Mayor Liccardo Proposes Slate of Local Energy Grid Resiliency Measures, Calls for City to Explore Forming Public Utility
After PG&E blackouts left nearly 60,000 San Joséans in the dark, the Mayor of Bay Area’s largest city is calling for city to push local solutions to energy grid resiliency.
San José, Calif. – After Pacific Gas and Electric (PG&E) blackouts last week left thousands of San Joséans without power, Mayor Sam Liccardo has released a memorandum calling for the City to explore new means to build energy resiliency and reduce the City’s dependence on PG&E.
“A resilient future for California’s electricity is distributed and local. San José can provide solutions to avert a dystopian future of unpredictable blackouts,” said Mayor Sam Liccardo. “By reducing regulatory and bureaucratic obstacles to microgrid development in local communities, and by exploring options for local control over distribution, we can more sustainably, efficiently, and reliably provide electricity to our community.”
Mayor Liccardo’s memorandum proposes a slate of local initiatives the City could take to protect residents from and during unpredictable blackouts, explore options to create a municipal local electrical utility in San José, and reimburse taxpayers for blackout-related costs, by:
- Installing micro-grid systems, and depending on the results of polling and feasibility studies, exploring acquiring PG&E infrastructure;
- Exploring bond financing opportunities to develop renewable energy storage and generation facilities for future PG&E blackouts;
- Exploring opportunities to support low-income resident purchases of solar panels and storage;
- Identifying State or PG&E funding sources to reimburse San José taxpayers for the more than $500,000 cost incurred by the City as a result of PG&E power blackouts;
- Providing an estimate of losses incurred by San José residents and business as a result of the PSPS, and means for families to recover those losses, and;
- Identifying if recorded wind speeds, humidity, and temperature in impacted San José neighborhoods actually met PG&E’s agreed-upon thresholds required to cut power during last week’s blackout.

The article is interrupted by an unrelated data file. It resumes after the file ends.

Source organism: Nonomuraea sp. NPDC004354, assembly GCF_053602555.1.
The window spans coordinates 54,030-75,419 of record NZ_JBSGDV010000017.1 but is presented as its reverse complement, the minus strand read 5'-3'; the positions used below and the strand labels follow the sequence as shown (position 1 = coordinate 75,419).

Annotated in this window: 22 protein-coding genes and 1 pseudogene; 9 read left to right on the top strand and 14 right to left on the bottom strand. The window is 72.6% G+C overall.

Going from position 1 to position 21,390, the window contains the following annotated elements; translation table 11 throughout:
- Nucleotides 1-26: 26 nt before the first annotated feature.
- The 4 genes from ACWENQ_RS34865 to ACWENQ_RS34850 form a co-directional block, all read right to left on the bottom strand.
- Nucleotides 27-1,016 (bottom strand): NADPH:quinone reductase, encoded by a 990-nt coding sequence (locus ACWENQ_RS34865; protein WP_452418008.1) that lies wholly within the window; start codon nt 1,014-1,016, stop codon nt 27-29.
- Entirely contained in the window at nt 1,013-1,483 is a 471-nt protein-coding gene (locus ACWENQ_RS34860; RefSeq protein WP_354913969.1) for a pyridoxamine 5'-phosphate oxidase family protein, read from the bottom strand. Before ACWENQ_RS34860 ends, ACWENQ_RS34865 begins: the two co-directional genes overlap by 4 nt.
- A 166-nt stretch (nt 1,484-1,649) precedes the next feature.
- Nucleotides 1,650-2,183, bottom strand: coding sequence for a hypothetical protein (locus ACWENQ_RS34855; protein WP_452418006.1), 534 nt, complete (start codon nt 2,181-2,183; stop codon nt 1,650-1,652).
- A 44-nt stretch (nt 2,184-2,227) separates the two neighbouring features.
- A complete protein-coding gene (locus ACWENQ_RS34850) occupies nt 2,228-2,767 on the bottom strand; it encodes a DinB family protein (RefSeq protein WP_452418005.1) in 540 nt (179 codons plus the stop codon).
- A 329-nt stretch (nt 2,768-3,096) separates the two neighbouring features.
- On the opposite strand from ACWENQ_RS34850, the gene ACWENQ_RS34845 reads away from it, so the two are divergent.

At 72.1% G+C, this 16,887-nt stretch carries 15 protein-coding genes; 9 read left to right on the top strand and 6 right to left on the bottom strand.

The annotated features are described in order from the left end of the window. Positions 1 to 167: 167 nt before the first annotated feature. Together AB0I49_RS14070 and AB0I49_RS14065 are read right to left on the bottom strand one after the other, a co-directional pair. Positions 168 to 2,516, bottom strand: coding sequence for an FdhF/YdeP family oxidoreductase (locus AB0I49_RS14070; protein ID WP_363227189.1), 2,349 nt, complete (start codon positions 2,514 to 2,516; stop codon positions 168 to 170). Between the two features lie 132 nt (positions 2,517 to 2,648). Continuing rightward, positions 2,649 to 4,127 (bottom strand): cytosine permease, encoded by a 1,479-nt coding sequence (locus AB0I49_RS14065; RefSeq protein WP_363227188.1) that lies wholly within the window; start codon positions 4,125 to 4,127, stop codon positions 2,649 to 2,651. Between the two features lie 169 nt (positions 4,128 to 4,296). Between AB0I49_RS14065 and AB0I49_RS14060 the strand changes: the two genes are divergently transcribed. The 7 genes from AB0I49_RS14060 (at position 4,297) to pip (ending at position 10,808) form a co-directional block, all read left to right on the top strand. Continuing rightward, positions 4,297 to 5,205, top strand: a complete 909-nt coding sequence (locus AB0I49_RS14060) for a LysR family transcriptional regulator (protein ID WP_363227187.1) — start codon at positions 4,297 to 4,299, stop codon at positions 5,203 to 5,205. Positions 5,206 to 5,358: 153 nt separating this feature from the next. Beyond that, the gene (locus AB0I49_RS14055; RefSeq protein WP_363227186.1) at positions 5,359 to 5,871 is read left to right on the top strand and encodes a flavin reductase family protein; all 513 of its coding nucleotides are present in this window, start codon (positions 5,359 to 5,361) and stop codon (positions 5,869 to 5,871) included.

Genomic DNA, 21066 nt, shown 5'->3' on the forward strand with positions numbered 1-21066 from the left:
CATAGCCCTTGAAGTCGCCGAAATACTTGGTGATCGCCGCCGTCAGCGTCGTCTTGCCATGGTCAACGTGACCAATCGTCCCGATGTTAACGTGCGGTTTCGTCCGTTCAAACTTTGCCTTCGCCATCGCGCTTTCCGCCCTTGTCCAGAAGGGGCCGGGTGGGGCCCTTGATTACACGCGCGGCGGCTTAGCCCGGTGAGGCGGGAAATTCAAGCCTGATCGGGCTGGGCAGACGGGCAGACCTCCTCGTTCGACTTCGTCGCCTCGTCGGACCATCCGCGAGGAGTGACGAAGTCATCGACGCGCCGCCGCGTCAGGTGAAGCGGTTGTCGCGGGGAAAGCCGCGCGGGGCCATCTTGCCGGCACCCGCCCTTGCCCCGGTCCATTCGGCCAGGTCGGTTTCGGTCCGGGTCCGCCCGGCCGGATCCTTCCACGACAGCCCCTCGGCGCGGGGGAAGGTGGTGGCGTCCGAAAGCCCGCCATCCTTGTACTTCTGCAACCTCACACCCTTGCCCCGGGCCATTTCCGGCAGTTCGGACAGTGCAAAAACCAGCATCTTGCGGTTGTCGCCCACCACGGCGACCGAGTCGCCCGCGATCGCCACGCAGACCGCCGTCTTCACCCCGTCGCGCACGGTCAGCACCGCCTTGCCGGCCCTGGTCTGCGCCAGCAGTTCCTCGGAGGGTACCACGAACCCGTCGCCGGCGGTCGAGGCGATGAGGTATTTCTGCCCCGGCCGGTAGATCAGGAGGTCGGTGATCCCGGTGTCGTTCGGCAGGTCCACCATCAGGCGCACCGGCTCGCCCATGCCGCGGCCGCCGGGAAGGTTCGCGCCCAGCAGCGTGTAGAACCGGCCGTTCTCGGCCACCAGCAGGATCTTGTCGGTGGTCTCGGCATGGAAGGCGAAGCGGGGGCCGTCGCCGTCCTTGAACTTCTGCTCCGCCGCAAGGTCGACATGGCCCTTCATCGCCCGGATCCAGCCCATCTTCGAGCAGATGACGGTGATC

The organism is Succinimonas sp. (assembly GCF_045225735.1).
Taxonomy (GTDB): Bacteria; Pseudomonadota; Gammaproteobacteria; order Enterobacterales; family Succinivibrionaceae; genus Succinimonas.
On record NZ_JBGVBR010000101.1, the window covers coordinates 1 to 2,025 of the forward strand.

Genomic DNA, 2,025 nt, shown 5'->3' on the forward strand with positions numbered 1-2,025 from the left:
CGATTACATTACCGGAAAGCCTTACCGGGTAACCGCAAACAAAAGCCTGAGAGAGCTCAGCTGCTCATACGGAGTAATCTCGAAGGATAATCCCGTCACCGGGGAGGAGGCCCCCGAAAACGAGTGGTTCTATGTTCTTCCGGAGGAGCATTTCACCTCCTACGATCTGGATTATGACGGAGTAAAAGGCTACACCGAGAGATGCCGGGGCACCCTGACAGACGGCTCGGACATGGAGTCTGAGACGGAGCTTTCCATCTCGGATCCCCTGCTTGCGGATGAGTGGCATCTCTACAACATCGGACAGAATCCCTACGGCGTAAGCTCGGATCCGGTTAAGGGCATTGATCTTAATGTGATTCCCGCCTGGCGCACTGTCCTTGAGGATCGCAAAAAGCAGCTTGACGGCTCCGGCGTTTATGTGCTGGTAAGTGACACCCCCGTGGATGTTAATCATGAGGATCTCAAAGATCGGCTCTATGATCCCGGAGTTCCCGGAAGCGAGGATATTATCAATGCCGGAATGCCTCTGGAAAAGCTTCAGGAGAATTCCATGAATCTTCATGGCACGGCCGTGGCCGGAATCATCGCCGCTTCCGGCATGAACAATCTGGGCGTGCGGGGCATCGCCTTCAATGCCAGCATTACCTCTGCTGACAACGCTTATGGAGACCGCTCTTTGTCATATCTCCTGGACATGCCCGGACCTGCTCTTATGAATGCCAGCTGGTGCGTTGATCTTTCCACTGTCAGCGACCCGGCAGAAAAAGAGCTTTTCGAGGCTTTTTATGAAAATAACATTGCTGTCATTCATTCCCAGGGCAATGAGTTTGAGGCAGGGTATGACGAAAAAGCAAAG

To enable San José to properly protect residents during power outages, Mayor Liccardo is urging a city-driven advocacy effort with the California Public Utilities Commission (CPUC) and the State legislature to 1) impose new transparency, communication, and collaboration requirements on the investor-owned utility during a planned blackout, and 2) eliminate State and PG&E-imposed barriers to local grid resiliency measures.
“Local communities can provide solutions—if they’re allowed to,” continued Mayor Liccardo. “Because San José anticipated PG&E’s limitations, it created a map-based data platform to enable multi-agency access for emergency personnel and launched an app to crowd-source information from residents to provide a more accurate real-time assessment of blackouts and impacts.”
During PSPS events, Mayor Liccardo is urging the State to require PG&E to provide its complete data to local emergency operations staff to provide for immediate and targeted response from local agencies
“Additionally, properly trained City and County staff can also take geotagged photos of power lines to accelerate inspections necessary to help restore power once shut-off—as we offered PG&E last week—but only if the state requires PG&E to work with us,” concluded the Mayor.
The San José Rules and Open Government Committee will consider advancing the Mayor’s proposal to the City Council next Wednesday, October 23. Read the Mayor’s memorandum in full.
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Chloe Meyere, Office of Mayor Liccardo; 408-535-4833 or email@example.com